Search Close Search
Search Close Search
Page Menu

Signal Transduction and Cell Cycle Control

The Lab

Pryciak LabExploring signaling mechanisms with a model system

Our research is aimed at understanding how cellular behavior is controlled by external signals. In particular, we study protein kinase regulatory networks that control signal transduction and cell cycle progression. The key molecular components include a MAP kinase cascade and cyclin dependent kinases (CDKs). We investigate these cellular behaviors using budding yeast, Saccharomyces cerevisiae, which provides a model system that is highly amenable to experimentation using genetics, biochemistry, and cell biology. Our studies stress three general topics: What controls the membrane localization of signaling proteins? How does phosphorylation alter protein function? How do kinases choose their substrates?

Research Focus

Royer Lab

Mutual antagonism between signaling and the cell cycle

The yeast pheromone response pathway is a well-studied model for eukaryotic signal transduction. In this system, an extracellular signal activates intracellular signaling via a MAP kinase cascade, triggering responses such as gene expression and cell cycle arrest. Conversely, when cells enter a new division cycle, signaling in this pathway is antagonized by a cyclin-dependent kinase (CDK). Our current projects are focused on the mechanism of this antagonistic control, the basis of specific substrate recognition by cyclin-CDK complexes, and the determinants of functional distinctions among different cyclins.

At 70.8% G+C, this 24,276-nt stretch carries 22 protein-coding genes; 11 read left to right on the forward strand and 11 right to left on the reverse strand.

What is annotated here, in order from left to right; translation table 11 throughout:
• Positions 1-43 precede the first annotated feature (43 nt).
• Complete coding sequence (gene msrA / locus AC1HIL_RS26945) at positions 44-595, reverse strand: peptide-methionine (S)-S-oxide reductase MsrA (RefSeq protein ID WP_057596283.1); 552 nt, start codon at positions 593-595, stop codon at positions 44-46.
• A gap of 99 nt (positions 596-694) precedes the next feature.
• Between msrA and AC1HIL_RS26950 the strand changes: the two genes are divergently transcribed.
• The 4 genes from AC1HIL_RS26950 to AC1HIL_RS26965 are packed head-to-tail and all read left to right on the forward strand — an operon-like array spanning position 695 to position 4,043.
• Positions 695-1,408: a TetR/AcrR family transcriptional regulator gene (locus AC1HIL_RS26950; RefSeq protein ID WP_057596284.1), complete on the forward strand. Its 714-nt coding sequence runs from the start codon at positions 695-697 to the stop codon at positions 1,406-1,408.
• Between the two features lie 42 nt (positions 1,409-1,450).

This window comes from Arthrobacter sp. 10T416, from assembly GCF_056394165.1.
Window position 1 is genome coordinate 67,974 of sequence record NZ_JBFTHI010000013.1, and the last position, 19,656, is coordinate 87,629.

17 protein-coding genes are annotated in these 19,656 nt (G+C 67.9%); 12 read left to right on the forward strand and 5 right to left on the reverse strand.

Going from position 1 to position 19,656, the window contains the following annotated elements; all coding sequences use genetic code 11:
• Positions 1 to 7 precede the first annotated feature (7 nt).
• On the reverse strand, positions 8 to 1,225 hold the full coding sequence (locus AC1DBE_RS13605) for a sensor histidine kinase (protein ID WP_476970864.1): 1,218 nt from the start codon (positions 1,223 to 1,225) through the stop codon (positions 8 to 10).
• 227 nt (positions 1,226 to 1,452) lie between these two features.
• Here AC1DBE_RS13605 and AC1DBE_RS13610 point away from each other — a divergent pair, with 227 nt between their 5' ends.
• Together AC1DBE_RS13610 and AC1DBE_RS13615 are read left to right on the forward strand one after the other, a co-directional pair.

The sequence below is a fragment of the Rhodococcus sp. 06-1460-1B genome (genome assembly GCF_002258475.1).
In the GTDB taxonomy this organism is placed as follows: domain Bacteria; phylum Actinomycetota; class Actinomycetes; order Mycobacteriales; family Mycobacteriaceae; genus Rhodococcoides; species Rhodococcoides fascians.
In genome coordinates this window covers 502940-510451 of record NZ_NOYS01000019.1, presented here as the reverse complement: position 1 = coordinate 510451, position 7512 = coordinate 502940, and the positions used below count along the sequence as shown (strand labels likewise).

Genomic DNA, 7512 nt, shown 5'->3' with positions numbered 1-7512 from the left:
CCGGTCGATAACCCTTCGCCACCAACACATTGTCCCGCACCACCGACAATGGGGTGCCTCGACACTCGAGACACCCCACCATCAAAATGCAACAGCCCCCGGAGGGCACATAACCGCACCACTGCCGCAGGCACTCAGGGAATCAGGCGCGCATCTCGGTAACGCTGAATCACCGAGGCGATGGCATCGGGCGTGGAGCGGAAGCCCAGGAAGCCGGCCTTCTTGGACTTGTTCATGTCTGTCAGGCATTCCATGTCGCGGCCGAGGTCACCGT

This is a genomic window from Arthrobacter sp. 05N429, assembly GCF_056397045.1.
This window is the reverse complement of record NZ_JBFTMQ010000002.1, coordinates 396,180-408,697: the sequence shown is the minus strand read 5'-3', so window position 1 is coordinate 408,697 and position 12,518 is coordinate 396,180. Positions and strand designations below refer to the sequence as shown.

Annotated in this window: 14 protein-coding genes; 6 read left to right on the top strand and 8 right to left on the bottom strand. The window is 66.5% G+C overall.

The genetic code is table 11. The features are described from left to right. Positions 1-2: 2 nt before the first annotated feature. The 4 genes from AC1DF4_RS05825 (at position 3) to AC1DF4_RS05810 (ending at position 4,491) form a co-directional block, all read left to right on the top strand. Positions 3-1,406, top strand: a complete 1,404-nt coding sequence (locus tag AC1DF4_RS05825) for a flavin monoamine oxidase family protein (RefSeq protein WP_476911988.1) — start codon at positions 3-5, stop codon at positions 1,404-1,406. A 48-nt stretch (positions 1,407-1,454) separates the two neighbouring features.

Read More 




Kobertz Publications
All Publications


Follow our research, stay in touch – join the lab! 

Twitter Feed

Contact Us

Lazare Research Building 822
Campus Map (pdf)

508-856-8756 (office)


Mailing Address:
UMass Chan Medical School
Attn: Dr. Peter Pryciak/BMB Department
364 Plantation St LRB822
Worcester, MA 01605

Join Us

We are always interested in applications from qualified candidates at postdoctoral and research associate levels.

Read more here

Undergraduates interested in pursuing a PhD at UMass Chan Medical School should apply directly to the Morningside Graduate School of Biomedical Sciences Program.